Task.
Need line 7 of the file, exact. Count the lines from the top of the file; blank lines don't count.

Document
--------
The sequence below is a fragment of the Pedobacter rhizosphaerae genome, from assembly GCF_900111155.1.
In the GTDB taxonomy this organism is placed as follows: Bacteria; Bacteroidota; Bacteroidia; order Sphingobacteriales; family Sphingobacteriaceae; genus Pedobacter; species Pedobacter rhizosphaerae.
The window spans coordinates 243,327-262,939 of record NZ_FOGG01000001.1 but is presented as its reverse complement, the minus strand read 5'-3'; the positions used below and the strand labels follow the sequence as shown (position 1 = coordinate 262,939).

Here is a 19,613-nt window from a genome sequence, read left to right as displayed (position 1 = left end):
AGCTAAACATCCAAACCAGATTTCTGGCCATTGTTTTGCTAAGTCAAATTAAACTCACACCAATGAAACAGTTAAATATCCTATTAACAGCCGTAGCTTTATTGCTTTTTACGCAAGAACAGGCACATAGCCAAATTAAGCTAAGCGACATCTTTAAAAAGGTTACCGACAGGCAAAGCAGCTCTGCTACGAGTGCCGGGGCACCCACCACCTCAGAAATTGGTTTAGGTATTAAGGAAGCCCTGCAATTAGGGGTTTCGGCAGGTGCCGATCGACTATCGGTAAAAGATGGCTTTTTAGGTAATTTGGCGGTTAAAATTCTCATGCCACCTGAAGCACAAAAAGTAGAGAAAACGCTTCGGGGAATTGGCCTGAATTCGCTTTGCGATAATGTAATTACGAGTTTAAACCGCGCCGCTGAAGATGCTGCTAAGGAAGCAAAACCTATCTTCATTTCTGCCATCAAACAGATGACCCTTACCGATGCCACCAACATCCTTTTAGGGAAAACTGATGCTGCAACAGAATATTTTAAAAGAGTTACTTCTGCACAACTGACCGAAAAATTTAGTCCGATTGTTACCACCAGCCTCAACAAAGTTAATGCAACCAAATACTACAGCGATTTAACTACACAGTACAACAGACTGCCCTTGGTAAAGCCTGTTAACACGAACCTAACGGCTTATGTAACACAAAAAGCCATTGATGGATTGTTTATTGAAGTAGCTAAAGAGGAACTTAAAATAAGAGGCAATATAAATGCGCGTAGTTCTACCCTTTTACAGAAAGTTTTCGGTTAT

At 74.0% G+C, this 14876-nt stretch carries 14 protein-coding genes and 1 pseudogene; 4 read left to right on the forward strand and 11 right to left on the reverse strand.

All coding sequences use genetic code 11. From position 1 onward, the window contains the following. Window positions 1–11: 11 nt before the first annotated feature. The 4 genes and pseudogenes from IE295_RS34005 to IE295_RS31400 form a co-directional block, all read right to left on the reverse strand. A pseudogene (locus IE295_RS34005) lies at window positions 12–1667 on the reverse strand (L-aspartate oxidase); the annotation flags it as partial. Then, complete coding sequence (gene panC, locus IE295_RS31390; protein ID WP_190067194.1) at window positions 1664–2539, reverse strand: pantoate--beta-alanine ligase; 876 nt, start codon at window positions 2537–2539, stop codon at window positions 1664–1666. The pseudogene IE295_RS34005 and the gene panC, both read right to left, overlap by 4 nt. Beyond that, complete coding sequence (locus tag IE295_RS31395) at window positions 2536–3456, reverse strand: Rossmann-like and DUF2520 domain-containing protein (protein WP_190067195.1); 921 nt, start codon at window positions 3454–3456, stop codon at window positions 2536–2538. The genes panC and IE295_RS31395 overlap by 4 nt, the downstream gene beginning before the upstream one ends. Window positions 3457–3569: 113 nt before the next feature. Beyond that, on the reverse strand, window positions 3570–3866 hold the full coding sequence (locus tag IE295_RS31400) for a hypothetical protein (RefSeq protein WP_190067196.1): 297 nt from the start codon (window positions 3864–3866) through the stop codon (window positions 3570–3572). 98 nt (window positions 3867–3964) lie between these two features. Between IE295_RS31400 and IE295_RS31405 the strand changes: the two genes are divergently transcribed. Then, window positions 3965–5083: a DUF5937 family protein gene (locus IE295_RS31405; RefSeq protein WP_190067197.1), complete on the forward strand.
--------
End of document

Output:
All coding sequences use genetic code 11. From position 1 onward, the window contains the following. Window positions 1–11: 11 nt before the first annotated feature. The 4 genes and pseudogenes from IE295_RS34005 to IE295_RS31400 form a co-directional block, all read right to left on the reverse strand. A pseudogene (locus IE295_RS34005) lies at window positions 12–1667 on the reverse strand (L-aspartate oxidase); the annotation flags it as partial. Then, complete coding sequence (gene panC, locus IE295_RS31390; protein ID WP_190067194.1) at window positions 1664–2539, reverse strand: pantoate--beta-alanine ligase; 876 nt, start codon at window positions 2537–2539, stop codon at window positions 1664–1666. The pseudogene IE295_RS34005 and the gene panC, both read right to left, overlap by 4 nt. Beyond that, complete coding sequence (locus tag IE295_RS31395) at window positions 2536–3456, reverse strand: Rossmann-like and DUF2520 domain-containing protein (protein WP_190067195.1); 921 nt, start codon at window positions 3454–3456, stop codon at window positions 2536–2538. The genes panC and IE295_RS31395 overlap by 4 nt, the downstream gene beginning before the upstream one ends. Window positions 3457–3569: 113 nt before the next feature. Beyond that, on the reverse strand, window positions 3570–3866 hold the full coding sequence (locus tag IE295_RS31400) for a hypothetical protein (RefSeq protein WP_190067196.1): 297 nt from the start codon (window positions 3864–3866) through the stop codon (window positions 3570–3572). 98 nt (window positions 3867–3964) lie between these two features. Between IE295_RS31400 and IE295_RS31405 the strand changes: the two genes are divergently transcribed. Then, window positions 3965–5083: a DUF5937 family protein gene (locus IE295_RS31405; RefSeq protein WP_190067197.1), complete on the forward strand.